The financial sector has long capitalized on its access to proprietary data. They have been pioneers in digitalizing everything–every single transaction, purchase, ATM withdrawal, website click, and so on. This gives banks unlimited abilities to adapt to customers’ needs and theoretically allows identifying patterns characteristic of abuse or crime.
Banks have been aggressive in using data that pertains to other industries as well, such as real estate. This owes partially to their own records–assets like real estate, cars and other disappropriated things are meticulously recorded–and presumably data acquisition from third parties as well.
You could say that the very nature of the business, that is, dealing with numbers and keeping records throughout the years, has prepared banks for the Big Data revolution like no other business. On the flip side, though, banks are notoriously risk-averse and conservative so they are less likely to ‘believe the hype’ surrounding Big Data and cloud computing.
Where other industries are forced to segment their customers based on information provided willingly, banks record every transaction so they know much better what services their customers are using. Besides, they have identity data for every customer. In short, they are better equipped than anyone to push genuinely personalized offers, ones based on the habits of the customer, than any other business out there.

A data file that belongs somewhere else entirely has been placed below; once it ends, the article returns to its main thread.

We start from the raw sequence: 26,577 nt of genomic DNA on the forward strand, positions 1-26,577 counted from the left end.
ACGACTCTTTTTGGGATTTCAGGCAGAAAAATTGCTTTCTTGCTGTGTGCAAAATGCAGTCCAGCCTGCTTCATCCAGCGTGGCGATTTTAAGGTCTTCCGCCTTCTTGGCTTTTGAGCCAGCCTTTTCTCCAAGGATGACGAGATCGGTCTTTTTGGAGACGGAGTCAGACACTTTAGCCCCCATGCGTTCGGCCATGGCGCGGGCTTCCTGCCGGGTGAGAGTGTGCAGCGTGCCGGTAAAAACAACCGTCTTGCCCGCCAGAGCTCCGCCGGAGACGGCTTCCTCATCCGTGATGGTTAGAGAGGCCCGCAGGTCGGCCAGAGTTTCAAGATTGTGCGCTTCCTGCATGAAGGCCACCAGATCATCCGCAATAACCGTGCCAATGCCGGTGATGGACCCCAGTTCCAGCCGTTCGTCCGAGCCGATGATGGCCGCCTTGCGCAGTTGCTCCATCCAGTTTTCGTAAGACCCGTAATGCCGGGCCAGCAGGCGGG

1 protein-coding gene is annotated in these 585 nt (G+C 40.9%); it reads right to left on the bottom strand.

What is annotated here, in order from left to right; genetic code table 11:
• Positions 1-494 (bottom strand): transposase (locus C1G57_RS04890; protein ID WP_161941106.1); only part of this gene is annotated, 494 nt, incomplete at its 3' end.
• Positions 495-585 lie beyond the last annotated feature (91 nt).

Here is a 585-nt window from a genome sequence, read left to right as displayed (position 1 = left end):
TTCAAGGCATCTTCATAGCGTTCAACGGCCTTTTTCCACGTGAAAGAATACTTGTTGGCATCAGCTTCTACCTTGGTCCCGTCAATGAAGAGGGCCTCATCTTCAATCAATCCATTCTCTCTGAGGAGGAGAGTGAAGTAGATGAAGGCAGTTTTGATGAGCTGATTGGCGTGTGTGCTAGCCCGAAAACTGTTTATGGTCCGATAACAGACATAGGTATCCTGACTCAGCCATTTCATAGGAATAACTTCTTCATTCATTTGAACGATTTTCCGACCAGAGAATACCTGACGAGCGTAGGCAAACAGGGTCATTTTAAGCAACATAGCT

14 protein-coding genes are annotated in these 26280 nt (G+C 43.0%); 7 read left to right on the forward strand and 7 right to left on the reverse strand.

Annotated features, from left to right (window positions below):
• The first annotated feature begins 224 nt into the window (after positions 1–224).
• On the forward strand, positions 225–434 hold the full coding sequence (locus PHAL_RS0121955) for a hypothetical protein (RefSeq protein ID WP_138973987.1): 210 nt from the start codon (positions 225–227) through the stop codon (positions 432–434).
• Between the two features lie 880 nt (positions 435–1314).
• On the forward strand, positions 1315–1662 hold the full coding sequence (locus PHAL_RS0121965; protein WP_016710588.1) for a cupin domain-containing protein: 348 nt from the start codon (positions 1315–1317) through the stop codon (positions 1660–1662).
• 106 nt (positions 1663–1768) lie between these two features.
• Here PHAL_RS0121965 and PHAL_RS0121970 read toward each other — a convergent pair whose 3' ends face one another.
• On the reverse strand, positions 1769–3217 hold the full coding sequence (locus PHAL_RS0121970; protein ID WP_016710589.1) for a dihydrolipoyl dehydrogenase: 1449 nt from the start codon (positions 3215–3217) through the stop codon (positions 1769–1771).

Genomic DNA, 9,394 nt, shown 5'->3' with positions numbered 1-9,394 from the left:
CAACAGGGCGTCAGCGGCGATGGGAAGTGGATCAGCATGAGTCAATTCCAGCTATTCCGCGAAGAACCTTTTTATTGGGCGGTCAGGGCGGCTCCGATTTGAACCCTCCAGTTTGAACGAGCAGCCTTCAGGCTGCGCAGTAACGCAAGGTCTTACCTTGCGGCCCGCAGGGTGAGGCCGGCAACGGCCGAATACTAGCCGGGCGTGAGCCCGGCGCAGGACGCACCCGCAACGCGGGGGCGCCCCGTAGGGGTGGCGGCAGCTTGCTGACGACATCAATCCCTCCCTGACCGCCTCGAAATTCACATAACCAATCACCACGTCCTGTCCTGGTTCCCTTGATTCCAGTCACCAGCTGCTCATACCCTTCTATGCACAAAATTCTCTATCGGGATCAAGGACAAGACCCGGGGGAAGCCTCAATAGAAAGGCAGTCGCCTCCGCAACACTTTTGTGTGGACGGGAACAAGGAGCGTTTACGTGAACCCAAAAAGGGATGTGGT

However, this process is not as easy as on paper. Challenges exist not only in tapping into individual data and organizing it, but in streamlining the process so that banks can use it for millions of customers to drive profit margins up. This requires a hit-and-miss approach and refinement after each iteration, a process that banks are likely to detest not least due to pressure from investors or disheartened executives.
Since the financial crisis, banks are being pushed much more to find internal mishaps or fraud as well as money laundering schemes. Whereas previously the focus was on parts of the data set, now the vast majority of transaction data can be used to identify suspicious activities, perhaps it can even be held in a single view. The stakes are high, and the banks’ IT departments have to overcome challenges not only in detecting increasingly smarter criminals, but also in complying with the new regulations in the process.
Those who are the most proactive in terms of utilizing their vast stores of data will also gain the most. There are many banks with sub-par customer service, even though they’ve had access to data that’s actionable no matter how you look at it. This signals either laziness or an IT crowd that’s less than prepared to match the challenges of this day and age.
By Lauris Veips
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